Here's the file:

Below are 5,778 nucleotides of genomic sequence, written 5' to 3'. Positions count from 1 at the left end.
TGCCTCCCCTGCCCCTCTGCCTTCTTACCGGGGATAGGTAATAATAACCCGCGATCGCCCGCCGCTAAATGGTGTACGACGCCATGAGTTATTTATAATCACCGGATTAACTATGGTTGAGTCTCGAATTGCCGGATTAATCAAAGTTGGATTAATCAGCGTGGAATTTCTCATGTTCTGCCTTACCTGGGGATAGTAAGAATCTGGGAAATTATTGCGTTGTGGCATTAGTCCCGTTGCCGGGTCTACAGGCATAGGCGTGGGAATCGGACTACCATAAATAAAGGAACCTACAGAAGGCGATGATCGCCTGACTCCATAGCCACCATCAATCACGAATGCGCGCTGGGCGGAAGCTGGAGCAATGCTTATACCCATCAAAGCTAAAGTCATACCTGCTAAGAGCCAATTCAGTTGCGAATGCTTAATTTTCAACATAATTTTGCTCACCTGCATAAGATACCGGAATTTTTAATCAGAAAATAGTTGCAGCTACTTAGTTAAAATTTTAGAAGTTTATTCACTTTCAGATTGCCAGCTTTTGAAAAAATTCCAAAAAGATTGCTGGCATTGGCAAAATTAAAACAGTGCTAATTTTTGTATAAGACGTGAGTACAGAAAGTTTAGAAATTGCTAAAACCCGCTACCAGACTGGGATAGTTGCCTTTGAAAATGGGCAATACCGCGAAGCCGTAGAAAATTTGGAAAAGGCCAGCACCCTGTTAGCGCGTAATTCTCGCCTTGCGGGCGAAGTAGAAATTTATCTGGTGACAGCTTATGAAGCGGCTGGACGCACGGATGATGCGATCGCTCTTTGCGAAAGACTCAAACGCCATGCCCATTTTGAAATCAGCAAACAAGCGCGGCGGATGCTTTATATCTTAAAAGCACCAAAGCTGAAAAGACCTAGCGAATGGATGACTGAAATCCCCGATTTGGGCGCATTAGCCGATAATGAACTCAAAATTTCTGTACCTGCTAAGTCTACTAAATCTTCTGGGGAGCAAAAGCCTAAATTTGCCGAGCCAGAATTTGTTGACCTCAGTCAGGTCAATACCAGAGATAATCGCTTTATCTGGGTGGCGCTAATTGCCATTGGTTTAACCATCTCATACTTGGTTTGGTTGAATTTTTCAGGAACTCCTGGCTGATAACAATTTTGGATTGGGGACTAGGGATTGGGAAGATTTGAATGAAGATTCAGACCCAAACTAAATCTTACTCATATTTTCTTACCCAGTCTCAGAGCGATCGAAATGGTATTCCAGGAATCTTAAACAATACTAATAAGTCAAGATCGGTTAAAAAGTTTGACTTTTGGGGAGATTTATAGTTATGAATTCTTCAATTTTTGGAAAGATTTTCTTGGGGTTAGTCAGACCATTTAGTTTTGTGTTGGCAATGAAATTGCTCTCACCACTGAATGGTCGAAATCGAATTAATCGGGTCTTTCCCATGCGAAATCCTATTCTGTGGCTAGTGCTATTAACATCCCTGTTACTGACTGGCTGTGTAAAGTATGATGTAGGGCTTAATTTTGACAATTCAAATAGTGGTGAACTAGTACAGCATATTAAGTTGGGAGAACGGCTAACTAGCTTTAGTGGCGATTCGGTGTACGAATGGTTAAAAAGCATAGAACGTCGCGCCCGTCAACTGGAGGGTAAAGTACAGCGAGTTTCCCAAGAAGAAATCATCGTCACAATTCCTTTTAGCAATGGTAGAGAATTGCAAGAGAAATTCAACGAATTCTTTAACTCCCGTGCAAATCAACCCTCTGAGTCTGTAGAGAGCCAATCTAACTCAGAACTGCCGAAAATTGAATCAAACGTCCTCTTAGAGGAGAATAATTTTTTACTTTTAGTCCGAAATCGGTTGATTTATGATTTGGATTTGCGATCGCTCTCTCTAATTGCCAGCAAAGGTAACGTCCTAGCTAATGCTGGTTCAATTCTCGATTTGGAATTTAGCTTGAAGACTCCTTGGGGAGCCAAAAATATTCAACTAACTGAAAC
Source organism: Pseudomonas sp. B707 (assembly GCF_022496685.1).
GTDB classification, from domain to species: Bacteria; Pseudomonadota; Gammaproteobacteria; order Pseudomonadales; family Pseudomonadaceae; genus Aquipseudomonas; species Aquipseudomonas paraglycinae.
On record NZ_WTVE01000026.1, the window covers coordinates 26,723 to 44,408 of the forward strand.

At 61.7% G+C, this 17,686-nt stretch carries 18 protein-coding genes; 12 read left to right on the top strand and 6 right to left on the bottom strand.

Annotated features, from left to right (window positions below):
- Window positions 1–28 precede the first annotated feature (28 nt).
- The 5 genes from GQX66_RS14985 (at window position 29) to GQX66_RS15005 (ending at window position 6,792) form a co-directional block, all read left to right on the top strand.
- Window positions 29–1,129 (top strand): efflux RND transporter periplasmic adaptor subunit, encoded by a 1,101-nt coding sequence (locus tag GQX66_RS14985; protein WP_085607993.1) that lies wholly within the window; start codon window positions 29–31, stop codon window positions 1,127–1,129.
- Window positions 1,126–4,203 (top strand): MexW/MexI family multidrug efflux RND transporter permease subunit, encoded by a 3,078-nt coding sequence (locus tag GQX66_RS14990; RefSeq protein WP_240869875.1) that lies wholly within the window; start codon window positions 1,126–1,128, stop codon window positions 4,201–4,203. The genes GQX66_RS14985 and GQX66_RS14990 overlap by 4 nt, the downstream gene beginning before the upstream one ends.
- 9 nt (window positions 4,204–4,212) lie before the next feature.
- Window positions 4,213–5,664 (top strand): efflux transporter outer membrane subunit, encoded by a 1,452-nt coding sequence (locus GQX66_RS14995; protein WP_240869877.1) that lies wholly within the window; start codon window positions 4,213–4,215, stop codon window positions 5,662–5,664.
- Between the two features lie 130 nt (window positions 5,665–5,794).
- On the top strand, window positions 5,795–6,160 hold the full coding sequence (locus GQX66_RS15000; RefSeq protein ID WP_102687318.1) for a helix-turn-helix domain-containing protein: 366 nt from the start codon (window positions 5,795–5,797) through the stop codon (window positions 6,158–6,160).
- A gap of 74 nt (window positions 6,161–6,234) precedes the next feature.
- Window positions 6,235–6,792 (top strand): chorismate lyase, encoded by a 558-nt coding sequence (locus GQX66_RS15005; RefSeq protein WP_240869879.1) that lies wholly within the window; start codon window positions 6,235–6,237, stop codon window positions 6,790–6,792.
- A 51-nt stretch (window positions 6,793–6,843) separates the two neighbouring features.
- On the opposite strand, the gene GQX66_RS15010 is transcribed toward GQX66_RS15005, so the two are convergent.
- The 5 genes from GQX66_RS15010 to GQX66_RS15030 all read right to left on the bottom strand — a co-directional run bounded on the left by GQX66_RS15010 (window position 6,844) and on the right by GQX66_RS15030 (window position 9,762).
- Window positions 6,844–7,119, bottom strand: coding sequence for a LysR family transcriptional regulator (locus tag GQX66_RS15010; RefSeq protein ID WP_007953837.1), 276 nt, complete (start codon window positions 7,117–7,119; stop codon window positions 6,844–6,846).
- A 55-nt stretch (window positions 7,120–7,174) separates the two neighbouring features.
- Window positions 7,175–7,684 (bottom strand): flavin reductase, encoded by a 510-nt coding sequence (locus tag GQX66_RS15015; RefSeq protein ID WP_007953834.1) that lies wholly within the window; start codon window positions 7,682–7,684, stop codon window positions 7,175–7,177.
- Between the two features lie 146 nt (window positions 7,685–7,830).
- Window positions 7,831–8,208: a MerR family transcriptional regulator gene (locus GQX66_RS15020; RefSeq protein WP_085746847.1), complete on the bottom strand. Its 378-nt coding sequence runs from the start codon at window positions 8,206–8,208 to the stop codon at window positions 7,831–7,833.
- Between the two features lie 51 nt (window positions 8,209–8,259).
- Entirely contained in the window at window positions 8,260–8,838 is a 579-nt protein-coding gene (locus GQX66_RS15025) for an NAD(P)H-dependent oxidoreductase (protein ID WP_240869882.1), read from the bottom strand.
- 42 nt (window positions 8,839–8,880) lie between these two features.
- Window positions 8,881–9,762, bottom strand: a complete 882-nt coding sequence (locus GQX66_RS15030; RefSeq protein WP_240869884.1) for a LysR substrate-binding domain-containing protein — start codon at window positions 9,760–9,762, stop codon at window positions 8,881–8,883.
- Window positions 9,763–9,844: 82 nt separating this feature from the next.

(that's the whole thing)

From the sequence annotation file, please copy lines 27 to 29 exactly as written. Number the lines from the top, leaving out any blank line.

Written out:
- Entirely contained in the window at window positions 8,260–8,838 is a 579-nt protein-coding gene (locus GQX66_RS15025) for an NAD(P)H-dependent oxidoreductase (protein ID WP_240869882.1), read from the bottom strand.
- 42 nt (window positions 8,839–8,880) lie between these two features.
- Window positions 8,881–9,762, bottom strand: a complete 882-nt coding sequence (locus GQX66_RS15030; RefSeq protein WP_240869884.1) for a LysR substrate-binding domain-containing protein — start codon at window positions 9,760–9,762, stop codon at window positions 8,881–8,883.